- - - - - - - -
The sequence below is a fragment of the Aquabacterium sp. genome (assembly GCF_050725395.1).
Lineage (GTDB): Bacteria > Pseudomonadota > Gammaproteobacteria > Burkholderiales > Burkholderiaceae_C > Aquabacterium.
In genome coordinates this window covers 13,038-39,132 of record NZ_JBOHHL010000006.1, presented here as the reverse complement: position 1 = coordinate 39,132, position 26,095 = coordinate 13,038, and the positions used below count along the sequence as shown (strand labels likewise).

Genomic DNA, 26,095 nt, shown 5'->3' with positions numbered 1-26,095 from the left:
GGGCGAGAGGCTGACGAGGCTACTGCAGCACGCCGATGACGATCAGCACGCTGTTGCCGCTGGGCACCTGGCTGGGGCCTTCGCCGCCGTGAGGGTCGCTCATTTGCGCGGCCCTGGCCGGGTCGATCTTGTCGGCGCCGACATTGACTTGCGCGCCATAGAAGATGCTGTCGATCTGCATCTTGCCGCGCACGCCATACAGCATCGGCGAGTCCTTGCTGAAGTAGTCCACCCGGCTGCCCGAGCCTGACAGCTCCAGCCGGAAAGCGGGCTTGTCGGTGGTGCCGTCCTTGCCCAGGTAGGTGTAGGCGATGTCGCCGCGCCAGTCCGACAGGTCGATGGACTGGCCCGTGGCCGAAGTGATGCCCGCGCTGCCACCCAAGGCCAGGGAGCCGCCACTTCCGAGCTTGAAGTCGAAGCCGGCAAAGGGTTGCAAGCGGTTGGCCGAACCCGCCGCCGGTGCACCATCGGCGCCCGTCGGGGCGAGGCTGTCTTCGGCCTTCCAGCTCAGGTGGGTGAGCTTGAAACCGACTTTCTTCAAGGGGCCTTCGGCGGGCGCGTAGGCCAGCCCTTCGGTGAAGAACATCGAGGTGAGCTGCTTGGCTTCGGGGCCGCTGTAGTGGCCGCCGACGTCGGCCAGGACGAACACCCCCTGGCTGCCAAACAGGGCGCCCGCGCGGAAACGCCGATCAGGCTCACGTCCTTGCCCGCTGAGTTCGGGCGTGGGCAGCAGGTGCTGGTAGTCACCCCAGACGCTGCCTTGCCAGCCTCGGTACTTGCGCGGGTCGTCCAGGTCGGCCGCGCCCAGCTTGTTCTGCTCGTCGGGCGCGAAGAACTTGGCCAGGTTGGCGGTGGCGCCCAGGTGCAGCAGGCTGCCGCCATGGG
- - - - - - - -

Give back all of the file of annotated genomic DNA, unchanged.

The sequence below is a fragment of the Aquabacterium sp. genome (assembly GCF_050725395.1).
Lineage (GTDB): Bacteria > Pseudomonadota > Gammaproteobacteria > Burkholderiales > Burkholderiaceae_C > Aquabacterium.
In genome coordinates this window covers 13,038-39,132 of record NZ_JBOHHL010000006.1, presented here as the reverse complement: position 1 = coordinate 39,132, position 26,095 = coordinate 13,038, and the positions used below count along the sequence as shown (strand labels likewise).

Genomic DNA, 26,095 nt, shown 5'->3' with positions numbered 1-26,095 from the left:
GGGCGAGAGGCTGACGAGGCTACTGCAGCACGCCGATGACGATCAGCACGCTGTTGCCGCTGGGCACCTGGCTGGGGCCTTCGCCGCCGTGAGGGTCGCTCATTTGCGCGGCCCTGGCCGGGTCGATCTTGTCGGCGCCGACATTGACTTGCGCGCCATAGAAGATGCTGTCGATCTGCATCTTGCCGCGCACGCCATACAGCATCGGCGAGTCCTTGCTGAAGTAGTCCACCCGGCTGCCCGAGCCTGACAGCTCCAGCCGGAAAGCGGGCTTGTCGGTGGTGCCGTCCTTGCCCAGGTAGGTGTAGGCGATGTCGCCGCGCCAGTCCGACAGGTCGATGGACTGGCCCGTGGCCGAAGTGATGCCCGCGCTGCCACCCAAGGCCAGGGAGCCGCCACTTCCGAGCTTGAAGTCGAAGCCGGCAAAGGGTTGCAAGCGGTTGGCCGAACCCGCCGCCGGTGCACCATCGGCGCCCGTCGGGGCGAGGCTGTCTTCGGCCTTCCAGCTCAGGTGGGTGAGCTTGAAACCGACTTTCTTCAAGGGGCCTTCGGCGGGCGCGTAGGCCAGCCCTTCGGTGAAGAACATCGAGGTGAGCTGCTTGGCTTCGGGGCCGCTGTAGTGGCCGCCGACGTCGGCCAGGACGAACACCCCCTGGCTGCCAAACAGGGCGCCCGCGCGGAAACGCCGATCAGGCTCACGTCCTTGCCCGCTGAGTTCGGGCGTGGGCAGCAGGTGCTGGTAGTCACCCCAGACGCTGCCTTGCCAGCCTCGGTACTTGCGCGGGTCGTCCAGGTCGGCCGCGCCCAGCTTGTTCTGCTCGTCGGGCGCGAAGAACTTGGCCAGGTTGGCGGTGGCGCCCAGGTGCAGCAGGCTGCCGCCATGGG